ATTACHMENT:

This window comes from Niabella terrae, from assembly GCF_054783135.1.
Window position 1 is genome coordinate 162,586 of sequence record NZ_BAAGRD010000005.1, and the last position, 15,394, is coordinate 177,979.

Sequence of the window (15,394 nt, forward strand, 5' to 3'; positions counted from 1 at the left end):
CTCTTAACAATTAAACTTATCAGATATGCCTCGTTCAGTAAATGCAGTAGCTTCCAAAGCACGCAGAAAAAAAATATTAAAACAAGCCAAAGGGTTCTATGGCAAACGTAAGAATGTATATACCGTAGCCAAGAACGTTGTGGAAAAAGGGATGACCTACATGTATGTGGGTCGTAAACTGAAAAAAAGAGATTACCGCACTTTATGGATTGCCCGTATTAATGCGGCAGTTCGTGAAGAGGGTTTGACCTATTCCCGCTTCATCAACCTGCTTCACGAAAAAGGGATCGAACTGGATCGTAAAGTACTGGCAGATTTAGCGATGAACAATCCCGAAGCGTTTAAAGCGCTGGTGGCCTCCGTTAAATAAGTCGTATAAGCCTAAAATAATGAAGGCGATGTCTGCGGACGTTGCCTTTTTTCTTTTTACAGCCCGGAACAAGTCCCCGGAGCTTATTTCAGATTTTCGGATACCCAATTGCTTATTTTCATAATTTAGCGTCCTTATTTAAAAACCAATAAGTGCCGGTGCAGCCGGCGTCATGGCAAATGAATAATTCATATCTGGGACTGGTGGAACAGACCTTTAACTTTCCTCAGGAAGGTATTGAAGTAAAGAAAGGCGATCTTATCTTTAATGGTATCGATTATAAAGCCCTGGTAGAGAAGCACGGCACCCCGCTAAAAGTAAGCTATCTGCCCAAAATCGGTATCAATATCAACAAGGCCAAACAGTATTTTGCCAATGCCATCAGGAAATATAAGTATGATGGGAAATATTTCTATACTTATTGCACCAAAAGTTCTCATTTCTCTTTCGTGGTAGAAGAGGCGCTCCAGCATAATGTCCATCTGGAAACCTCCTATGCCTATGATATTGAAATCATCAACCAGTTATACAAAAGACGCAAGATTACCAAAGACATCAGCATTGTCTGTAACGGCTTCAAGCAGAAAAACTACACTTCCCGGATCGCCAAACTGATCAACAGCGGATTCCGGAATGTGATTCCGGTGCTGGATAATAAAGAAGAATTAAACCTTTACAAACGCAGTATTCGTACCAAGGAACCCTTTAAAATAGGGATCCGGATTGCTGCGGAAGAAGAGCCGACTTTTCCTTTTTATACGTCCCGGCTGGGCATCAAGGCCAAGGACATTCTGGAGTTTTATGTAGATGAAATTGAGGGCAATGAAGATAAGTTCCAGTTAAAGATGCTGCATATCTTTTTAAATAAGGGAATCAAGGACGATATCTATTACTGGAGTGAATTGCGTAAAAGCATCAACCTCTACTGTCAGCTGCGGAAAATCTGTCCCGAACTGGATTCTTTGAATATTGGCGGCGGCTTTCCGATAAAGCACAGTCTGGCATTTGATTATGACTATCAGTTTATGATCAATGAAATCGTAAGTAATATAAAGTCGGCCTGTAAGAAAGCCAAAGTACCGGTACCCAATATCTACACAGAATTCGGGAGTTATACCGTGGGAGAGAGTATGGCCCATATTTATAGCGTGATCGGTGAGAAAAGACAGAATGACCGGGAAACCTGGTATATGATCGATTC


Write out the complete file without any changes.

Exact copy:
This window comes from Niabella terrae, from assembly GCF_054783135.1.
Window position 1 is genome coordinate 162,586 of sequence record NZ_BAAGRD010000005.1, and the last position, 15,394, is coordinate 177,979.

Sequence of the window (15,394 nt, forward strand, 5' to 3'; positions counted from 1 at the left end):
CTCTTAACAATTAAACTTATCAGATATGCCTCGTTCAGTAAATGCAGTAGCTTCCAAAGCACGCAGAAAAAAAATATTAAAACAAGCCAAAGGGTTCTATGGCAAACGTAAGAATGTATATACCGTAGCCAAGAACGTTGTGGAAAAAGGGATGACCTACATGTATGTGGGTCGTAAACTGAAAAAAAGAGATTACCGCACTTTATGGATTGCCCGTATTAATGCGGCAGTTCGTGAAGAGGGTTTGACCTATTCCCGCTTCATCAACCTGCTTCACGAAAAAGGGATCGAACTGGATCGTAAAGTACTGGCAGATTTAGCGATGAACAATCCCGAAGCGTTTAAAGCGCTGGTGGCCTCCGTTAAATAAGTCGTATAAGCCTAAAATAATGAAGGCGATGTCTGCGGACGTTGCCTTTTTTCTTTTTACAGCCCGGAACAAGTCCCCGGAGCTTATTTCAGATTTTCGGATACCCAATTGCTTATTTTCATAATTTAGCGTCCTTATTTAAAAACCAATAAGTGCCGGTGCAGCCGGCGTCATGGCAAATGAATAATTCATATCTGGGACTGGTGGAACAGACCTTTAACTTTCCTCAGGAAGGTATTGAAGTAAAGAAAGGCGATCTTATCTTTAATGGTATCGATTATAAAGCCCTGGTAGAGAAGCACGGCACCCCGCTAAAAGTAAGCTATCTGCCCAAAATCGGTATCAATATCAACAAGGCCAAACAGTATTTTGCCAATGCCATCAGGAAATATAAGTATGATGGGAAATATTTCTATACTTATTGCACCAAAAGTTCTCATTTCTCTTTCGTGGTAGAAGAGGCGCTCCAGCATAATGTCCATCTGGAAACCTCCTATGCCTATGATATTGAAATCATCAACCAGTTATACAAAAGACGCAAGATTACCAAAGACATCAGCATTGTCTGTAACGGCTTCAAGCAGAAAAACTACACTTCCCGGATCGCCAAACTGATCAACAGCGGATTCCGGAATGTGATTCCGGTGCTGGATAATAAAGAAGAATTAAACCTTTACAAACGCAGTATTCGTACCAAGGAACCCTTTAAAATAGGGATCCGGATTGCTGCGGAAGAAGAGCCGACTTTTCCTTTTTATACGTCCCGGCTGGGCATCAAGGCCAAGGACATTCTGGAGTTTTATGTAGATGAAATTGAGGGCAATGAAGATAAGTTCCAGTTAAAGATGCTGCATATCTTTTTAAATAAGGGAATCAAGGACGATATCTATTACTGGAGTGAATTGCGTAAAAGCATCAACCTCTACTGTCAGCTGCGGAAAATCTGTCCCGAACTGGATTCTTTGAATATTGGCGGCGGCTTTCCGATAAAGCACAGTCTGGCATTTGATTATGACTATCAGTTTATGATCAATGAAATCGTAAGTAATATAAAGTCGGCCTGTAAGAAAGCCAAAGTACCGGTACCCAATATCTACACAGAATTCGGGAGTTATACCGTGGGAGAGAGTATGGCCCATATTTATAGCGTGATCGGTGAGAAAAGACAGAATGACCGGGAAACCTGGTATATGATCGATTC